Cape Town: The enthusiastic public response for the Indian Premier League (IPL) parade has convinced the league’s chairman that the tournament’s move to South Africa has already been a success.
The second edition of the world’s biggest Twenty20 tournament was moved out of India last month due to security concerns and logical issues surrounding the general elections currently being held in that country.
The 59-match tournament starts in Cape Town on Saturday.
“Setting up the 2009 IPL tournament in South Africa inside three weeks has been a logistical task unparalleled in world sport,” the league’s chairman Lalit Modi told a news conference on Thursday.
“Overall, then, I’m very pleased with the way it has worked out so far.
“For us, South Africa was always suitable from a logistical and infrastructure point of view and it is our belief that we can build a brand and legacy of involvement that lasts for years to come,” Modi added.
Last year’s runners-up Chennai Super Kings will meet Mumbai Indians and Bangalore Royal Challengers take on champions Rajasthan Royals in matches highly anticipated in the cricket-crazy Indian sub-continent.
The other four teams involved in the competition will be in action in Cape Town on Sunday and tickets for the opening weekend’s double-headers have been sold out for a week.
Matches will be played in eight different venues over 37 days. The packed schedule involves moving 700 people, including over 200 television and digital media crew.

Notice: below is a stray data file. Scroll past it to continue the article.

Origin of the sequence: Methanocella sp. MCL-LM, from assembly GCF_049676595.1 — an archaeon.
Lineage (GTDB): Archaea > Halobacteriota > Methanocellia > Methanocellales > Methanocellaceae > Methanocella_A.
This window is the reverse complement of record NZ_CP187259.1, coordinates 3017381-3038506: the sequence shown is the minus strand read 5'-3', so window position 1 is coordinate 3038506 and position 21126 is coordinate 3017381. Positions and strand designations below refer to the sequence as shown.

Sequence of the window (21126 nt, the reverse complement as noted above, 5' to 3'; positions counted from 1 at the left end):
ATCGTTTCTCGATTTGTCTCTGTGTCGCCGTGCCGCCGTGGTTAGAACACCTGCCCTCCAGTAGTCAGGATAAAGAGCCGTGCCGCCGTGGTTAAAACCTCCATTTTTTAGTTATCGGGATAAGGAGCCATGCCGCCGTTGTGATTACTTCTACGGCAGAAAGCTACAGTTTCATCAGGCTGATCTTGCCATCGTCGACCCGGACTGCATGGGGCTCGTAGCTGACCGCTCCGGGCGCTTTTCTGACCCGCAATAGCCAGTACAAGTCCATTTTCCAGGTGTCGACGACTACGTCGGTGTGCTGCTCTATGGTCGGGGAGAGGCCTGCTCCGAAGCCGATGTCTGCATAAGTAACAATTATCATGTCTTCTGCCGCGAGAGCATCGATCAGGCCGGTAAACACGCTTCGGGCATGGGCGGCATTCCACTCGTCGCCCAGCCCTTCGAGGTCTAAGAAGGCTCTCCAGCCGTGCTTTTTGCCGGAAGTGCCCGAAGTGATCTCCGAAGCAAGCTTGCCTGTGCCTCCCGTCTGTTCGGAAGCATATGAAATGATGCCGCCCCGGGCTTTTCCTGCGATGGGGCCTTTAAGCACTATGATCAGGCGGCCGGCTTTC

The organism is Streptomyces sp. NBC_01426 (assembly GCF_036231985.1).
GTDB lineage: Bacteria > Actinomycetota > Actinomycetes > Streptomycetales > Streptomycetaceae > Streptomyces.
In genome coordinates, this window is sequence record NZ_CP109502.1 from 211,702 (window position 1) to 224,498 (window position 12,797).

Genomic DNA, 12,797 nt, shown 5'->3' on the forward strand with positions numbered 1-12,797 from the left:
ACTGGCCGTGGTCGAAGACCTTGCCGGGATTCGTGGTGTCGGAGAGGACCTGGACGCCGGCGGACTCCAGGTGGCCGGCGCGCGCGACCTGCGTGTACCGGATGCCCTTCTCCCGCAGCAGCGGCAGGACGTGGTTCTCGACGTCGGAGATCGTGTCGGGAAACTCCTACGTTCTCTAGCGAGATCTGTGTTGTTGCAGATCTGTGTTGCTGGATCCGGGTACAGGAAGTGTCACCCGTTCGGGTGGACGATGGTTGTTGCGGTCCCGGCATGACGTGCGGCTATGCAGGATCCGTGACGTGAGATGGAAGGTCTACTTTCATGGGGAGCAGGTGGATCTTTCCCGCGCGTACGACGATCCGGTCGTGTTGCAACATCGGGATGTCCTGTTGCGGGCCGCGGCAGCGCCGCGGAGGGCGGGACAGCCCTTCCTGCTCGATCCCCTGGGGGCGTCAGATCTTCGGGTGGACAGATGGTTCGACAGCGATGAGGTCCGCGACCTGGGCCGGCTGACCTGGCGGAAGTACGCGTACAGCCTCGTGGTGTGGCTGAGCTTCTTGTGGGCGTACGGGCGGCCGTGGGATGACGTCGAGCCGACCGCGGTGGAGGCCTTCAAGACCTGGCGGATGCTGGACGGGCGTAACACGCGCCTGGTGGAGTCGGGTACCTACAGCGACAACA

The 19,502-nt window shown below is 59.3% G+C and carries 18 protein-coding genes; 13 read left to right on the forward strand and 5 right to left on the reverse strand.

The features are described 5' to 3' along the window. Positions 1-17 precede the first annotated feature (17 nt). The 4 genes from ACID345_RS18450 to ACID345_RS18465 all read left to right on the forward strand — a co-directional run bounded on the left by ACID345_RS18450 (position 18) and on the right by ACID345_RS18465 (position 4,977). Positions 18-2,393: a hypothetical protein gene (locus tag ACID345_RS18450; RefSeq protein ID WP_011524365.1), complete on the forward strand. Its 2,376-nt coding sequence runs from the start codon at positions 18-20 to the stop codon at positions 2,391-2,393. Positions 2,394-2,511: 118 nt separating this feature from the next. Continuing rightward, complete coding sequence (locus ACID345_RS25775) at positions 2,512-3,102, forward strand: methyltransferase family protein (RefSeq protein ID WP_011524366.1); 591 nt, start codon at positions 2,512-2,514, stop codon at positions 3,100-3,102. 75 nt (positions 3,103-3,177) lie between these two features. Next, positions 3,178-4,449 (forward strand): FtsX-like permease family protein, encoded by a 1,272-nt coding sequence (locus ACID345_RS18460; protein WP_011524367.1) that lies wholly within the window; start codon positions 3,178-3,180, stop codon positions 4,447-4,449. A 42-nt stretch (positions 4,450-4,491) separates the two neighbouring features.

“The challenge is to fill the stadia for every match. I don’t have figures on ticket sales so far, but I think the venues will be 90% full for all matches,” a beaming Modi said.
The tournament features almost all the top international players including England’s Kevin Pietersen and Andrew Flintoff, West Indian captain Chris Gayle and India’s Sachin Tendulkar and Mahendra Singh Dhoni.
Members of the Rajasthan Royals wave to crowd during a street parade in Cape Town on Thursday. The 2009 IPL tournament, moved to South Africa after security concerns in India, begins on 18 April. Reuters photo
Cassim Docrat, the chief executive at Kingsmead in Durban, where the majority of South Africa’s south Asian population live, said ticket sales were good.
“Ticket sales have gone well,” he said. “Initially only tickets for the first five games went on sale, the rest went on sale on Wednesday, and we are probably already averaging about half a stadium sold per match of the first five matches.
“The only match not selling well is a 12.30 pm match on a Thursday.”
Match timings were fixed to suit prime time television in India, which enjoys global cricket’s largest viewership and is the game’s financial hub.
The league has encountered problems behind the scenes. Most notably a dispute between the IPL and suite holders at major stadiums.
The IPL wanted suite holders to hand over their boxes which brought an angry response from locals, some even threatening to barricade their suites to prevent them from being used.
Kingsmead in Durban, Newlands in Cape Town and SuperSport Park in Centurion have negotiated a compromise with their suite holders, who have agreed to pay for match tickets while retaining control of their boxes.
But an agreement for the country’s biggest stadium, the Wanderers in Johannesburg, which is due to host the final on 24 May, lay in the balance on Wednesday.
Foreign spectators are expected to supplement the local crowds, with Modi saying 4,000 Indians were set to enjoy themselves in sunny South Africa for the next five weeks.
“It remains a challenge to engage with the broad base of all South Africans and get everyone excited by the IPL,” Modi said.
“But we’ve come so far in an incredibly short time already that I’m optimistic that we can do it.”